How gardening can weed out
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Dear gardeners, moms, politicians and neighbors,
The facts are sobering. According to the Associated Press, one in three US children born in 2000 will be a diabetic. The Center for Disease Control (CDC) warns that at this rate, by 2025, the number of people with diabetes in the world will go up from 140 million to 300 million.
The CDC also reports that, more than 18 million Americans have diabetes. Now the 6th leading cause of death in America, diabetes is responsible for over 200,000 deaths each year. The number of US adults with diagnosed diabetes has increased 61 percent since 1991 and is projected to more than double by 2050. That's why it's so important to educate the public about diabetes and focus on preventing it from developing in the first place.
In this article we'll learn how gardening, diet and exercise can be solutions to the problem. First, you may be wondering...
What is diabetes and are you at risk?
People with diabetes have a shortage of insulin or a decreased ability to use insulin, a hormone that allows glucose (sugar) to enter cells and be converted to energy. When diabetes is not controlled, glucose and fats remain in the blood and, over time, damage vital organs. Diabetes can cause heart disease, stroke, blindness, kidney failure, pregnancy complications, lower-extremity amputations, and deaths related to flu and pneumonia. Particularly at risk for these complications are the 5.2 million Americans who are unaware that they have diabetes.
The two types of diabetes
Type 1 most often appears during childhood or adolescence. Type 2 diabetes, which is linked to obesity and physical inactivity, accounts for about 90 percent of diabetes cases and most often appears among people older than 40. However, it is no longer considered an adult-only disease. Type 2 is now being found at younger ages and is even being diagnosed among children and teens.
Can you have diabetes, sort of?
Yes, in addition to the millions of Americans with diabetes, an estimated 16 million US adults aged 40 to 74 have pre-diabetes. That is, their blood sugar level is elevated but is not high enough to be classified as diabetes. People with prediabetes are at high risk for developing diabetes.
Gardening can help in many ways
How does gardening tie in? First of all, gardening and yard work is an excellent form of exercise, building strength and muscle mass. As a weight-bearing exercise, gardening not only burns calories, it is good for the bones, too. Listen up ladies, we have another tool against osteoporosis.
Yes, studies show that exercise and diet can dramatically reduce the development of type 2 diabetes in those at risk for the disease. As for people who have the disease, "It was once thought that people with diabetes could not withstand vigorous physical exercise. This is no longer believed to be true," says Stanley Gershoff, Ph.D. and author of The Tufts University Guide to Total Nutrition. "Indeed, exercise ranks as one of the most effective ways of normalizing high blood sugar levels."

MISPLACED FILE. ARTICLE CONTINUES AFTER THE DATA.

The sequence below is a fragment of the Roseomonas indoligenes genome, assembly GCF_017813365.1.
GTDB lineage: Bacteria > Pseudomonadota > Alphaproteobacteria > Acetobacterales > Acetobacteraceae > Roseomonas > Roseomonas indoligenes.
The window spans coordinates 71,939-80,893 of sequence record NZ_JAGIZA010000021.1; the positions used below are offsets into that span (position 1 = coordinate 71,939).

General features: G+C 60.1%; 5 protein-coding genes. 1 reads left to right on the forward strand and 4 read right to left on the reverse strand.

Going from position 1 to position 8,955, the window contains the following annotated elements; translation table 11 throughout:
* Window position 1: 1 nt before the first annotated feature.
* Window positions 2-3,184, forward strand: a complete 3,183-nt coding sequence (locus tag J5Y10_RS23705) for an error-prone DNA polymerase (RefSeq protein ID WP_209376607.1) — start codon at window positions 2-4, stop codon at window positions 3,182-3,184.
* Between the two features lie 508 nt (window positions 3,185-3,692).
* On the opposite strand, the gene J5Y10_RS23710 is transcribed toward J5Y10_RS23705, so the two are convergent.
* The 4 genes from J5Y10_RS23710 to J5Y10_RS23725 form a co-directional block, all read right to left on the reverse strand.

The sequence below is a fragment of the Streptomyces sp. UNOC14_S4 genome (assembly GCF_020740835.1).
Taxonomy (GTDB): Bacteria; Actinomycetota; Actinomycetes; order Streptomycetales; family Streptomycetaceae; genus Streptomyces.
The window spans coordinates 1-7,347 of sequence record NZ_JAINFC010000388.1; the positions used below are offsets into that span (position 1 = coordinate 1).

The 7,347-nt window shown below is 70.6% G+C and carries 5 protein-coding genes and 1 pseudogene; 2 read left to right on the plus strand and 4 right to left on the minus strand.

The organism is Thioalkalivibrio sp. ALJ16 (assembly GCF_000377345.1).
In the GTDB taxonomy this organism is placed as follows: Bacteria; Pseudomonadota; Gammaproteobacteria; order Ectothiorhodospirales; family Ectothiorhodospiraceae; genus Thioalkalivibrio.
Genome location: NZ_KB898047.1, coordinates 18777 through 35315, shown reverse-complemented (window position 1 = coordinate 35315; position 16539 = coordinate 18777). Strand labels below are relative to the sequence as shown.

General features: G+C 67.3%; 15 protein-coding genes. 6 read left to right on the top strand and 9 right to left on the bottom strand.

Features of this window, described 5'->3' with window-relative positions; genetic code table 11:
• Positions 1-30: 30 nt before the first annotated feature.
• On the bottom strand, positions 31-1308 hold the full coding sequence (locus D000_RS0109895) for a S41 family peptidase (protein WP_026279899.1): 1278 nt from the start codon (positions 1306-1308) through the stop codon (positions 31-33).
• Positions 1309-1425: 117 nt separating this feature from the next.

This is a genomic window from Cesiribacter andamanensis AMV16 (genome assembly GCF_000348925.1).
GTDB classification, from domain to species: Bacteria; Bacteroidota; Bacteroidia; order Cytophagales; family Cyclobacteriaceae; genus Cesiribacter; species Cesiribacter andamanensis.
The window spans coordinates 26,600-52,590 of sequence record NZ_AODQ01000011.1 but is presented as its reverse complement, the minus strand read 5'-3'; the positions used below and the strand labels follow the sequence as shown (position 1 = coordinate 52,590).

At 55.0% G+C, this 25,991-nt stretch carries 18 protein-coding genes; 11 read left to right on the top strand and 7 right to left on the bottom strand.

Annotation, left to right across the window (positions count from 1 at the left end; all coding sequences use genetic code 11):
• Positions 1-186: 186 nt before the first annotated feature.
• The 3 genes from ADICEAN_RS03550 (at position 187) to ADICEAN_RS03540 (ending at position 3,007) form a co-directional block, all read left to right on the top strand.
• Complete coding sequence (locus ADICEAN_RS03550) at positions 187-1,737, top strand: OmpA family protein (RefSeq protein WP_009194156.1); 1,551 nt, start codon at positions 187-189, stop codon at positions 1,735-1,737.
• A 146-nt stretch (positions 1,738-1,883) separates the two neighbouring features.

To properly deal with vigorous exercise, says Gershoff, is to carefully time exercise, meals and insulin doses, or for less vigorous exercise, such as gardening and for those with diabetes who are not on insulin, regular exercise does not have to be timed as carefully.
How healthy is your food?
As to food and diet, many experts blame the increased love of fast foods for the rise in obesity and diabetes. But we all have choices. You don't need to be a rocket scientist to know that the fewer processed foods we consume, the healthier our diet will be.
Fresh foods, such as fruits and vegetables, are better for you than canned and processed ones. My neighbor tells me that the closer you eat to the source (where food is actually grown), the healthier the food. She's right. You can't argue the fact that apples, berries, onions and lettuce grown or harvested in your own neighborhood are nutritionally superior than foodstuffs that traveled 1,000 miles to get to your table. One other important fact: According to the US Department of Agriculture's National Nutrient Database, nutrients in conventionally-grown vegetables and fruits are declining.
Here in Kodiak, Alaska, we have several nurseries and garden centers. One day, I stopped by to chat with one of the owners. She told me she spends a lot of time talking with her customers about dirt. "My biggest challenge is soil education. To help people succeed in gardening, they need to understand what makes healthy soil."
And healthy soil means healthy plants, which means a healthier diet. Yes, you can do it!
NOTE: This article is not meant to be the end-all about diabetes. For more information, please conduct further research and contact your health provider. Thank you.
Thanks for visiting and please stop by again. I'll put the coffee on!
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